|Patriots Look Poised For Another Super Bowl Run||Bruins Trade For Drew Stafford||Black and Gold Bruins Turn Yellow On Parade Day||Inconsistency Will Continue For Bruins Unless A Change Is Made|
Generally speaking, opposing teams rarely want to play the New England Patriots. But opposing teams never want to play the Patriots after a loss, when the Patriots are 24-2 since 2003. Unfortunately, that was the exact scenario the Pittsburgh Steelers found themselves in Sunday night at Heinz Field. Add to it Tom Brady’s 4-1 record in Pittsburgh (6-1 overall) and you’d think the Steelers would just throw in their Terrible Towels. By the time the game was over, they probably wished they had. Brady threw for three touchdowns and rushed for one more, and the Patriots defense sacked Steelers quarterback Ben Roethlisberger five times en route to a 39-26 Patriots victory in Pittsburgh. It was the most points scored by an opponent at Heinz Field since the Patriots scored 41 in the 2004 AFC Championship Game.
A week after barely completing 50 percent of his passes, Brady looked like Tom Terrific once again. He completed nearly 70 percent of his passes, throwing for 350 yards. He also ran the ball in from 3 yards out in the waning seconds of the third quarter. After his touchdown sneak, Brady celebrated with an emphatic spike. The move characterized a night in which Brady was clearly fired up, constantly shouting at his teammates, often in adulation, occasionally in criticism. This was not the somber and frustrated Brady that’s been seen in many of the games this season. This was a Brady who wanted to prove that his team belonged at the top of NFL, and wanted to do so by summarily defeating one of the other top teams in the NFL.
All three of Brady’s touchdown receptions went to Rob Gronkowski, the first time a Patriots rookie had scored three touchdowns in a game. The first touchdown pass was a 19-yard strike thrown perfectly by Brady, whizzing just past the defender’s hands and into Gronkowski’s. It put the Patriots up 7-0 and was the first touchdown allowed this season by the Steelers in the first quarter of a game (let alone on an opening drive).
Gronkowski’s second touchdown pass came on second-and-goal from the 9-yard line, when he lined up as if to block on the right side. Gronkowski then broke off the block and went right, catching the pass and running it in for the score, putting the Patriots up 17-3 with just under 10 minutes left in the third quarter.
Gronkowski’s third touchdown came on third-and-5 from the Steelers 25-yard line. Gronkowski ran up the middle of the field, then fooled Troy Polamalu by changing direction mid-route. Once he slipped behind the Steelers safety, all Brady had to do was toss him a floater. Gronkowski caught it easily, at which point there was no one left to tackle him, and he easily ran it for the 25-yard touchdown, giving the Patriots a 36-18 lead with less than five minutes left in the game.
Gronkowski rebounded nicely after a tough game against the Cleveland Browns last week, catching all five balls thrown to him for 72 yards. But another tight end made his presence known as well. Though Alge Crumpler only had one catch for 4 yards, he made several key blocks that allowed BenJarvus Green-Ellis to average a respectable 4.8 yards per carry. He also cleanly caught Pittsburgh’s final onside kick attempt, killing any hope of a late-game comeback.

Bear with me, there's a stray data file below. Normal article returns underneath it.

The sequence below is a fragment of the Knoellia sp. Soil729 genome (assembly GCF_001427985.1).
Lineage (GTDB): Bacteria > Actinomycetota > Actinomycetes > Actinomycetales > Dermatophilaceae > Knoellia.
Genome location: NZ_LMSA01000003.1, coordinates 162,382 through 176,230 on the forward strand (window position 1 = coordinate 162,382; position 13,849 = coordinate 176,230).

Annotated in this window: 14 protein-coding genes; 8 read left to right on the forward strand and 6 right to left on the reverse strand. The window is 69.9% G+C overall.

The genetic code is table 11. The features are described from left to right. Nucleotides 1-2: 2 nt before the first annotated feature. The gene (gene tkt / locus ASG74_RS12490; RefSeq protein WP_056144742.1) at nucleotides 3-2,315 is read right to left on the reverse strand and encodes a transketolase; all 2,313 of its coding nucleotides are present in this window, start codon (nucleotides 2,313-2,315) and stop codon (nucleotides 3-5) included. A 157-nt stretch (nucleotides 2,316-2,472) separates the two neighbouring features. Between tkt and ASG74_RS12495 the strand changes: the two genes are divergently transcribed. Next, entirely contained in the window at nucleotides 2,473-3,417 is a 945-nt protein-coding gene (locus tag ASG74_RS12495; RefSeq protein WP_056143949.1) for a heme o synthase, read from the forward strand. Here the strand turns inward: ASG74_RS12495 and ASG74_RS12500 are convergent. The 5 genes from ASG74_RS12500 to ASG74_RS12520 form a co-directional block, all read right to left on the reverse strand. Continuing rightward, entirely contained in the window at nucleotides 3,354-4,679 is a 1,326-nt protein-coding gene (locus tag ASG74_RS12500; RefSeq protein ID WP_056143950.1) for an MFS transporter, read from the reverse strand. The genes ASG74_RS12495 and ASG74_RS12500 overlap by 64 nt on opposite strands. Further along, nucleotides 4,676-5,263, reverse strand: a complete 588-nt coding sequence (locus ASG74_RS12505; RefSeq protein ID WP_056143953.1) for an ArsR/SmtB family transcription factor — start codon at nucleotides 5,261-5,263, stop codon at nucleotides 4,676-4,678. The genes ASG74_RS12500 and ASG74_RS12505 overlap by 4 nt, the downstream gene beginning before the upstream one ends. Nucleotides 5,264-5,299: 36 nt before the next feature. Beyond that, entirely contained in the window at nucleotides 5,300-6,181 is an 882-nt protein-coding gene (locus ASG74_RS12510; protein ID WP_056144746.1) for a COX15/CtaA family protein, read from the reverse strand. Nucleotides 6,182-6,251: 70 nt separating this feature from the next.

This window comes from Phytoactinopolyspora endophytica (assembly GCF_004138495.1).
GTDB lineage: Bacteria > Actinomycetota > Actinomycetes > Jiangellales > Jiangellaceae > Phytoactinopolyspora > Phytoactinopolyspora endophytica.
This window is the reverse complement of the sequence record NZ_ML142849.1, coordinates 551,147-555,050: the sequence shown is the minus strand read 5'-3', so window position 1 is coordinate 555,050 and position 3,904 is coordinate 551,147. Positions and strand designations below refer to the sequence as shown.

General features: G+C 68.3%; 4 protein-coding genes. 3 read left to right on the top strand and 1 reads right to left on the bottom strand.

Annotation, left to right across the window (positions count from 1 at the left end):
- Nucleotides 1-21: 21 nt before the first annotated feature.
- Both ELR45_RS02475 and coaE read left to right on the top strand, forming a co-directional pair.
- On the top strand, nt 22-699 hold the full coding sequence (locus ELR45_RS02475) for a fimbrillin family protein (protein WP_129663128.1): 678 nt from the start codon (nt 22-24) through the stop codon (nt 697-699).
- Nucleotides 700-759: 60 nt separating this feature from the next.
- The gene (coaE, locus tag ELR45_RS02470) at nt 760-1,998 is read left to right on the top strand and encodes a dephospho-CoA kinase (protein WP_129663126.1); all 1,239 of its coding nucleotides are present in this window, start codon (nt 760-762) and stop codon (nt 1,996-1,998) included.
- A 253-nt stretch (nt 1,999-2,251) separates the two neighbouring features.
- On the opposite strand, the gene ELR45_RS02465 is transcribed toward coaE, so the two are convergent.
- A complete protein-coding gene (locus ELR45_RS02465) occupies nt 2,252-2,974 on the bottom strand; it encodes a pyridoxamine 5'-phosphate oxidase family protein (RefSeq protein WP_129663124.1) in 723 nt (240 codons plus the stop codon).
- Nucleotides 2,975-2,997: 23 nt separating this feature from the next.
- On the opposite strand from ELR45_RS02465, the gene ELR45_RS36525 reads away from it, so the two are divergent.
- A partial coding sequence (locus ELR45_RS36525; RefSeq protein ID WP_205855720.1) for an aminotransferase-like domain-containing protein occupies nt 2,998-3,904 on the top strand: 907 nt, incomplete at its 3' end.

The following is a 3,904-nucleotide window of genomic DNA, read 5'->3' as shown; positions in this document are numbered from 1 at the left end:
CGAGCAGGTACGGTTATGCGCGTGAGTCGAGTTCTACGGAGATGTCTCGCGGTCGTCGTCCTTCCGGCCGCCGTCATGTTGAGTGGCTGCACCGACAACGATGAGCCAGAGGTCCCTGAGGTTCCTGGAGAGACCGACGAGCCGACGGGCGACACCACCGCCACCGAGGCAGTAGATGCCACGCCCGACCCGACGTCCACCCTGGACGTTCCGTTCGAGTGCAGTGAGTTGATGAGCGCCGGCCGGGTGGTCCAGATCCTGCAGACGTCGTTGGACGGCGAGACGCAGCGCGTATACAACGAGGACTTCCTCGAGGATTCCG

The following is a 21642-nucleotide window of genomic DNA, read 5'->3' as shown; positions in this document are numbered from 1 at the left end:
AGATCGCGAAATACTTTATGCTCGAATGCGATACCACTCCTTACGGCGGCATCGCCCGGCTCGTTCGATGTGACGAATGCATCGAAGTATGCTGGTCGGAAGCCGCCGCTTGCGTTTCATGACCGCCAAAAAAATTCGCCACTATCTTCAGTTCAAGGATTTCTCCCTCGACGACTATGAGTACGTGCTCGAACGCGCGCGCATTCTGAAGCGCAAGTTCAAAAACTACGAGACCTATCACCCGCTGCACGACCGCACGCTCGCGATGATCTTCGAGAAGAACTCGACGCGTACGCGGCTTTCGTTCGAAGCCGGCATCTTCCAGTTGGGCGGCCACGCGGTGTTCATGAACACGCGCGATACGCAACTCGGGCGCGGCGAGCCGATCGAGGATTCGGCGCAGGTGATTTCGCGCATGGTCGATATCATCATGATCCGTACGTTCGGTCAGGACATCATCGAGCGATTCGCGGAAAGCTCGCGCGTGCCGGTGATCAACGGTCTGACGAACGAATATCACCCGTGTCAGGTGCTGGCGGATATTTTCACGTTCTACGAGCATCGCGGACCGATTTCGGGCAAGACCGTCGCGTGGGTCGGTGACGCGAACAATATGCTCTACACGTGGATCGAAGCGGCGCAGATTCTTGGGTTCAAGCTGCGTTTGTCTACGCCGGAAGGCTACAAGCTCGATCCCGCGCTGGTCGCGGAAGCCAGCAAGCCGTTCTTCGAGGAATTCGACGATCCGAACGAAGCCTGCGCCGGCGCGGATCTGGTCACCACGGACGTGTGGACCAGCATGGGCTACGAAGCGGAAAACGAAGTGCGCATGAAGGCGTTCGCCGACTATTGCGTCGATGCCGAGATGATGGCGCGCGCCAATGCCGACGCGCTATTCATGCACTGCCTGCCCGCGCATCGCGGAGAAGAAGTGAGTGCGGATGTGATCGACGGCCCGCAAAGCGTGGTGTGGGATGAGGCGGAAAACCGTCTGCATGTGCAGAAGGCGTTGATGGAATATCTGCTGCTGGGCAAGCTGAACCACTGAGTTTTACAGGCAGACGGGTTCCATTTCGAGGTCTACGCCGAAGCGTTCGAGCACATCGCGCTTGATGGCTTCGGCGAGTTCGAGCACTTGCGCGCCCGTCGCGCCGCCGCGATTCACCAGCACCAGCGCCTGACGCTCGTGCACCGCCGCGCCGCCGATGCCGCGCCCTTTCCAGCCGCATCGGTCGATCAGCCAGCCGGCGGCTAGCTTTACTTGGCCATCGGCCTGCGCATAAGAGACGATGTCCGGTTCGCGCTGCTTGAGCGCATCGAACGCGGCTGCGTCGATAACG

The Patriots defense took advantage of key injuries to Pittsburgh’s offensive line early and often. Roethlisberger was sacked five times, 1.5 times each by Mike Wright and Tully Banta-Cain. Banta-Cain’s solo sack was especially pretty, with Banta-Cain spinning inside of his block to get to the Steelers quarterback. Roethlisberger was constantly under pressure from oncoming Patriots. He sometimes eluded tackles, picking up many of his 387 passing yards outside the pocket, but at no point in the game did he enjoy the kind of protection Brady had all night (no sacks, just three quarterback hits at all).
The Patriots onslaught held the Steelers to just 76 yards rushing (12 by Roethlisberger on a broken play). The Steelers managed just a field goal through three quarters, at which point the Patriots defense shifted to a “prevent” defense designed to trade points for clock time. The Steelers scored three touchdowns in the fourth quarter, two to speedy wide receiver Mike Wallace, but they never cut the lead to single digits, in part because every time the Steelers scored, the Patriots came right back and scored to re-establish the lead.
The Patriots also played very good red zone defense. In the second quarter, the Steelers had third-and-3 from the 4-yard line and had to settle for a field goal. Then in the third quarter, they had first-and-goal from the 8-yard line, and once again had to settle for a field goal attempt four plays later, which was shanked wide right. The Steelers were unable to punch it in from the red zone until the fourth quarter, at which point it was too late. James Sanders returned an interception that Patrick Chung had tipped in the air near the Steelers 32-yard line all the way for a touchdown, giving the Patriots a 29-10 lead with 8:32 left in the game.
In his first game with Patriots, placekicker Shayne Graham connected on field goals from 31 and 36 yards out, though he missed one point-after attempt. His kickoffs never flew out the back of the endzone like Stephen Gostkowski’s, but their line-drive flight pattern made it difficult for Steelers returners, who averaged 25.1 yards per return. It wasn’t perfect, but it was serviceable.
Tags: Alge Crumpler, Ben Roethlisberger, BenJarvus Green-Ellis, James Sanders, Mike Wallace, Mike Wright, New England Patriots, NFL, Patrick Chung, Pittsburgh Steelers, Rob Gronkowski, Shayne Graham, Tom Brady, Troy Polamalu, Tully Banta-Cain